“Remember that men tend to communicate side by side, rather than face to face. They like talking while they’re doing something. They don’t tend to like just sitting around and talking face to face, the way we women do. So the more you can find things to do, the more you’ll likely communicate. And if you start laughing and finding things to do together, he’ll probably want to be with you more.
“So rather than attacking him with accusations that he doesn’t want to spend time with you, or that you want him to do something that you want to do, try to find things that he enjoys doing that you can do with him. Do this, even if you have to stretch yourself or go outside of your comfort zone. The best thing that you can do for your relationship is just to learn to be friends again. So try that out!”
The Bottom Line to Truly Connect
Make your approach, one that truly works. Don’t continue to approach your husband in ways that make sense to you, but doesn’t work in the long-run.
You may be tired of trying, and I can well understand that. I’ve been there myself in the past. But I can tell you as a wife who persevered beyond that, which seems reasonable, it can produce fruit that is sweet. This is especially true when we partner with God in this journey of trying to improve our marriage relationships.
And if it is of any encouragement to you, I now have a terrific marriage where our communication is very open and we truly connect in deep ways. I pray this for you. May God give you the strength, help and hope to keep trying to connect with your husband.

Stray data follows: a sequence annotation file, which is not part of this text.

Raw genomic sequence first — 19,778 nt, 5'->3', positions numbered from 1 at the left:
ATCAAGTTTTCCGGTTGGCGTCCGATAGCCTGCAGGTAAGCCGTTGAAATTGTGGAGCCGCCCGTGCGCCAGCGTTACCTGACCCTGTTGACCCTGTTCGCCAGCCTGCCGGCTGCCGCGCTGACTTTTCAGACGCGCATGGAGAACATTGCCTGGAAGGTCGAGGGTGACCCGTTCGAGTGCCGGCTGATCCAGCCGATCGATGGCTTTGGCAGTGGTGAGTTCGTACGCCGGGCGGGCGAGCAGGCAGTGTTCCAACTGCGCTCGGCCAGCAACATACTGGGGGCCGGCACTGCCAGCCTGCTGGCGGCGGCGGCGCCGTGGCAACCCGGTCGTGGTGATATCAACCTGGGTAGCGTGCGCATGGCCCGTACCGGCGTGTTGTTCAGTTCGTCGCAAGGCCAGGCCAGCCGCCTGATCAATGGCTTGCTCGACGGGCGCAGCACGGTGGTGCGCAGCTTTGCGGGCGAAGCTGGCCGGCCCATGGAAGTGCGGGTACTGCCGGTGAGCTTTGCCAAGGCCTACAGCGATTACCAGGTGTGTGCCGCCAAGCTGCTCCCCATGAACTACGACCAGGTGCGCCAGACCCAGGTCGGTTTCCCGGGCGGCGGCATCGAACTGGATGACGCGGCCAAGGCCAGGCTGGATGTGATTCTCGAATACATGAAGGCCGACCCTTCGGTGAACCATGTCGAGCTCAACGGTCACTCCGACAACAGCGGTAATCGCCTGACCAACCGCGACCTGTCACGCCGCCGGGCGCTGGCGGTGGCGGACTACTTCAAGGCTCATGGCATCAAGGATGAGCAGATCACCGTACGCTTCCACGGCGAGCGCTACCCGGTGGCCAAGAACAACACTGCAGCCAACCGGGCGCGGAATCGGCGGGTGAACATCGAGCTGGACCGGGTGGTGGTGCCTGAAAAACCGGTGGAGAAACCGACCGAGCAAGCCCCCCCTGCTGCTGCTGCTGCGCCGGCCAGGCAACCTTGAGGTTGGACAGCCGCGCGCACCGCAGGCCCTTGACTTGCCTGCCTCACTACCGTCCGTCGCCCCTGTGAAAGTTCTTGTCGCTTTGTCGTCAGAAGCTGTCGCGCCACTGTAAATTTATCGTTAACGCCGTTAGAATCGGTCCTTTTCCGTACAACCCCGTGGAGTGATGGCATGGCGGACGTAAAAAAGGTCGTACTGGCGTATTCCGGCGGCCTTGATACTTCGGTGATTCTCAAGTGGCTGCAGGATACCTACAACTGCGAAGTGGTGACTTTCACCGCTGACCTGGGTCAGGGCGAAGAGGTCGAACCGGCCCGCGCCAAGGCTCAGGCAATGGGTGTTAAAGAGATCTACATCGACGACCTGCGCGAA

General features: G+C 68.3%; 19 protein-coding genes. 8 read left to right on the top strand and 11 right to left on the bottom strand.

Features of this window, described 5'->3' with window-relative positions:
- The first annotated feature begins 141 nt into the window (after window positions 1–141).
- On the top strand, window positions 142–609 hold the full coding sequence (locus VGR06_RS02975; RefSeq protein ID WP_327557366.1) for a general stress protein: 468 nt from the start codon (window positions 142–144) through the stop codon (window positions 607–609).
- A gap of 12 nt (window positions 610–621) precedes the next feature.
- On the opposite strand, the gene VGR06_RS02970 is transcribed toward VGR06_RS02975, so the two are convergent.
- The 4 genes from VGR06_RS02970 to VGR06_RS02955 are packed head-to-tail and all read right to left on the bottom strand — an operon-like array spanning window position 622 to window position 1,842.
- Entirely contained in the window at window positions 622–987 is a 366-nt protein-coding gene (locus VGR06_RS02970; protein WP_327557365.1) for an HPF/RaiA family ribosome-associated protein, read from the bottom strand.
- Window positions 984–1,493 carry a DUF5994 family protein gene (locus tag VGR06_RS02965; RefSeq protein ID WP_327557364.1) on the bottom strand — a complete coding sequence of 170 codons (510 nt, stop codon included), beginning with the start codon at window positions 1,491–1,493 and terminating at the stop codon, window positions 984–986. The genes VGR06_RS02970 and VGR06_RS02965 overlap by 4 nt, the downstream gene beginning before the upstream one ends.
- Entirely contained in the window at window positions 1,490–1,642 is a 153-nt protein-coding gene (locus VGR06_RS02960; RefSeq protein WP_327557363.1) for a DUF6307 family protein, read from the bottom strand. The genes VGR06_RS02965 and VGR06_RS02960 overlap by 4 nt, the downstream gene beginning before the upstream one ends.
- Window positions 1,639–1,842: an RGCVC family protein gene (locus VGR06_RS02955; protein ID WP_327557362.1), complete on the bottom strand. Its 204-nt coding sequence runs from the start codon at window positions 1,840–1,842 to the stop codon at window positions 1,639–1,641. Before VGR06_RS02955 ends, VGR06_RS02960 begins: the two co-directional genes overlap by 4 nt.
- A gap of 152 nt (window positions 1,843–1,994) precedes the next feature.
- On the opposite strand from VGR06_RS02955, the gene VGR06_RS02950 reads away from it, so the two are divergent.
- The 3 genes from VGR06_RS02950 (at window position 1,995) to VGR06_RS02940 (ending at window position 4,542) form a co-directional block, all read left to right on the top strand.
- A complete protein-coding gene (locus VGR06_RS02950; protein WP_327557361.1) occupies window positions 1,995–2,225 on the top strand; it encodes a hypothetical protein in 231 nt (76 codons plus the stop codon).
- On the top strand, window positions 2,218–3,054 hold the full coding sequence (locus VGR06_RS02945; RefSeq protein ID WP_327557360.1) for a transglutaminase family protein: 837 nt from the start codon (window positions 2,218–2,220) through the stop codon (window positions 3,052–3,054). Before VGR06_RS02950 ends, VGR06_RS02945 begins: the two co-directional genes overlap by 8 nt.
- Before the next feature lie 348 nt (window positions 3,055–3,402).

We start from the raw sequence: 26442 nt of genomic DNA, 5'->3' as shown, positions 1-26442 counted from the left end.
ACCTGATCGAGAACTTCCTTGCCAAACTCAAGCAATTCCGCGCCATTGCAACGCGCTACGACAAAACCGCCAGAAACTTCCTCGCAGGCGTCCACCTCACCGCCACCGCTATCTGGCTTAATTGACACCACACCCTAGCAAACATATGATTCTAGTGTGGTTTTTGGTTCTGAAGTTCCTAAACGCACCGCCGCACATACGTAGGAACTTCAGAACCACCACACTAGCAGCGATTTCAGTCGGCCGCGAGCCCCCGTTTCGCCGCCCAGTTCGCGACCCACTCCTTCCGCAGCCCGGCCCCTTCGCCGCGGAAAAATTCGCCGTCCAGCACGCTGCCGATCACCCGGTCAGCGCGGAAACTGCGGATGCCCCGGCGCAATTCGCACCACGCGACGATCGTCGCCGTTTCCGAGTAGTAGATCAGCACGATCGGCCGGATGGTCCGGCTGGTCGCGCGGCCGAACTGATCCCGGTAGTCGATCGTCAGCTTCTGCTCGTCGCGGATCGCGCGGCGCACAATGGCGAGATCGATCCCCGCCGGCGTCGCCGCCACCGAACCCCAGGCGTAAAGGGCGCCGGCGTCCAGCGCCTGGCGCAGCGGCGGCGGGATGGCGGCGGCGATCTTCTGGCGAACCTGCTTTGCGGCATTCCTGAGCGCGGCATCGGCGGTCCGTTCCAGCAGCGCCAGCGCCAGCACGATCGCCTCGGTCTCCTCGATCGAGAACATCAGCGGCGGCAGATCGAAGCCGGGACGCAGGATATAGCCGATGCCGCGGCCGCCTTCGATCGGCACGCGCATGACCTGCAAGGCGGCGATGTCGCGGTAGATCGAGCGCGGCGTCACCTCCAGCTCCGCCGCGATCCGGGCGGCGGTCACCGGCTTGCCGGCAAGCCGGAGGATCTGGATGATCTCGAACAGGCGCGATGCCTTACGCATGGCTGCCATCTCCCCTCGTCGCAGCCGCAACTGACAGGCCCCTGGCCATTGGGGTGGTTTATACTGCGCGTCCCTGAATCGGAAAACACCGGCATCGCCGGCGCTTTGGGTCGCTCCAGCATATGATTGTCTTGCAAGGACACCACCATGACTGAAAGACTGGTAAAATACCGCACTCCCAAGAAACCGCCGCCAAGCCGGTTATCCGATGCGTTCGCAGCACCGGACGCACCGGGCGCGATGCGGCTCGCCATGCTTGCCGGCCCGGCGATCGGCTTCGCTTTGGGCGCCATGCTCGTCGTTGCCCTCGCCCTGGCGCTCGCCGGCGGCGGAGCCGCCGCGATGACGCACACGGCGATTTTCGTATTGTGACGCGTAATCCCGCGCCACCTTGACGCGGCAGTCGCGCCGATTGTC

“Let us not become weary in doing good, for at the proper time we will reap a harvest if we do not give up” (Galatians 6:9).
Your “harvest” may or may not be what you hope for (I hope along with you that it will be). However, as you persevere, God will bless you in ways that would never have been possible if you hadn’t.
“And this is my prayer: that your love may abound more and more in knowledge and depth of insight, so that you may be able to discern what is best and may be pure and blameless until the day of Christ, filled with the fruit of righteousness that comes through Jesus Christ —to the glory and praise of God.” (Philippians 1:9-11)
Cindy Wright of Marriage Missions International wrote this article.
If you have additional tips you can share to help others, please “Join the Discussion” by adding your comments below.
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Filed under: Communication and Conflict For Married Women
66 responses to “How To Talk To Your Husband to Truly Connect”
My spouse and I have been married for over 30 years. We lost a child and survived that. Recently we went to a get-together; my spouse spent maybe 10 min w/me before disappearing on a walk w/cousin who was visiting w/us. I was upset. He didn’t tell me and I felt totally alone at the party.